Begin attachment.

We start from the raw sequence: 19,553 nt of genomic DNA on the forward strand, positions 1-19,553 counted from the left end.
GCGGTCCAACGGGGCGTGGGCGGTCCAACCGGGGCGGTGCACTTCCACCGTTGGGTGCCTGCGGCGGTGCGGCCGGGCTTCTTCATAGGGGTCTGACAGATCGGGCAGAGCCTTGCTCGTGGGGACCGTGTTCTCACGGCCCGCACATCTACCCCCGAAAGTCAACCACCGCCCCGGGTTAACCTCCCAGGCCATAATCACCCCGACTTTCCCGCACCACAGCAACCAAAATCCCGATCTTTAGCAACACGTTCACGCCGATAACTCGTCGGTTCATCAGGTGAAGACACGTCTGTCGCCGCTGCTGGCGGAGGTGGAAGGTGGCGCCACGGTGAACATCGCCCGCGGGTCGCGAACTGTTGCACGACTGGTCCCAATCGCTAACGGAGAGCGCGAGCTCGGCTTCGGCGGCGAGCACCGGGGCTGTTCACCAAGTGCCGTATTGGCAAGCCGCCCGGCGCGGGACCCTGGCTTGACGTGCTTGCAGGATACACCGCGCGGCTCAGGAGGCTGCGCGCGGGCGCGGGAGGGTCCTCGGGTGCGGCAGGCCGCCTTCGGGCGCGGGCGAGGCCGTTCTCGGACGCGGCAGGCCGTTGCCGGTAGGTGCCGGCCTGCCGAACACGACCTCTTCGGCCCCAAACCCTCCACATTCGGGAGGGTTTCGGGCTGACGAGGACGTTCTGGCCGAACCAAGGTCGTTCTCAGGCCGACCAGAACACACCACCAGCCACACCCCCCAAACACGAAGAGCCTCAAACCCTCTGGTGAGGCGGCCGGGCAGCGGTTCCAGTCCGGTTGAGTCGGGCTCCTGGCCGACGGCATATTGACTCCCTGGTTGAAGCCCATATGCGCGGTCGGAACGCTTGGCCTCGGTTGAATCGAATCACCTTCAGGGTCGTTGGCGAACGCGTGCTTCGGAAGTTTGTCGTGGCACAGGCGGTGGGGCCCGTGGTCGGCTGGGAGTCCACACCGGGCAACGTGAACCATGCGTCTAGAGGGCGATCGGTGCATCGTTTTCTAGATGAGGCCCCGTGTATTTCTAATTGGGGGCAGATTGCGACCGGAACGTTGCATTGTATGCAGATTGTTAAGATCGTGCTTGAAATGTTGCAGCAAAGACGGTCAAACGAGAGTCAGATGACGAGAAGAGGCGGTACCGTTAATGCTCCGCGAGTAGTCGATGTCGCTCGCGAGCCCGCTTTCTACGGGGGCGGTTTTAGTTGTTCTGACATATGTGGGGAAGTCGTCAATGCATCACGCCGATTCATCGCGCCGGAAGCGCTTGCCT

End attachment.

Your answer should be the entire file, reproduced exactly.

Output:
We start from the raw sequence: 19,553 nt of genomic DNA on the forward strand, positions 1-19,553 counted from the left end.
GCGGTCCAACGGGGCGTGGGCGGTCCAACCGGGGCGGTGCACTTCCACCGTTGGGTGCCTGCGGCGGTGCGGCCGGGCTTCTTCATAGGGGTCTGACAGATCGGGCAGAGCCTTGCTCGTGGGGACCGTGTTCTCACGGCCCGCACATCTACCCCCGAAAGTCAACCACCGCCCCGGGTTAACCTCCCAGGCCATAATCACCCCGACTTTCCCGCACCACAGCAACCAAAATCCCGATCTTTAGCAACACGTTCACGCCGATAACTCGTCGGTTCATCAGGTGAAGACACGTCTGTCGCCGCTGCTGGCGGAGGTGGAAGGTGGCGCCACGGTGAACATCGCCCGCGGGTCGCGAACTGTTGCACGACTGGTCCCAATCGCTAACGGAGAGCGCGAGCTCGGCTTCGGCGGCGAGCACCGGGGCTGTTCACCAAGTGCCGTATTGGCAAGCCGCCCGGCGCGGGACCCTGGCTTGACGTGCTTGCAGGATACACCGCGCGGCTCAGGAGGCTGCGCGCGGGCGCGGGAGGGTCCTCGGGTGCGGCAGGCCGCCTTCGGGCGCGGGCGAGGCCGTTCTCGGACGCGGCAGGCCGTTGCCGGTAGGTGCCGGCCTGCCGAACACGACCTCTTCGGCCCCAAACCCTCCACATTCGGGAGGGTTTCGGGCTGACGAGGACGTTCTGGCCGAACCAAGGTCGTTCTCAGGCCGACCAGAACACACCACCAGCCACACCCCCCAAACACGAAGAGCCTCAAACCCTCTGGTGAGGCGGCCGGGCAGCGGTTCCAGTCCGGTTGAGTCGGGCTCCTGGCCGACGGCATATTGACTCCCTGGTTGAAGCCCATATGCGCGGTCGGAACGCTTGGCCTCGGTTGAATCGAATCACCTTCAGGGTCGTTGGCGAACGCGTGCTTCGGAAGTTTGTCGTGGCACAGGCGGTGGGGCCCGTGGTCGGCTGGGAGTCCACACCGGGCAACGTGAACCATGCGTCTAGAGGGCGATCGGTGCATCGTTTTCTAGATGAGGCCCCGTGTATTTCTAATTGGGGGCAGATTGCGACCGGAACGTTGCATTGTATGCAGATTGTTAAGATCGTGCTTGAAATGTTGCAGCAAAGACGGTCAAACGAGAGTCAGATGACGAGAAGAGGCGGTACCGTTAATGCTCCGCGAGTAGTCGATGTCGCTCGCGAGCCCGCTTTCTACGGGGGCGGTTTTAGTTGTTCTGACATATGTGGGGAAGTCGTCAATGCATCACGCCGATTCATCGCGCCGGAAGCGCTTGCCT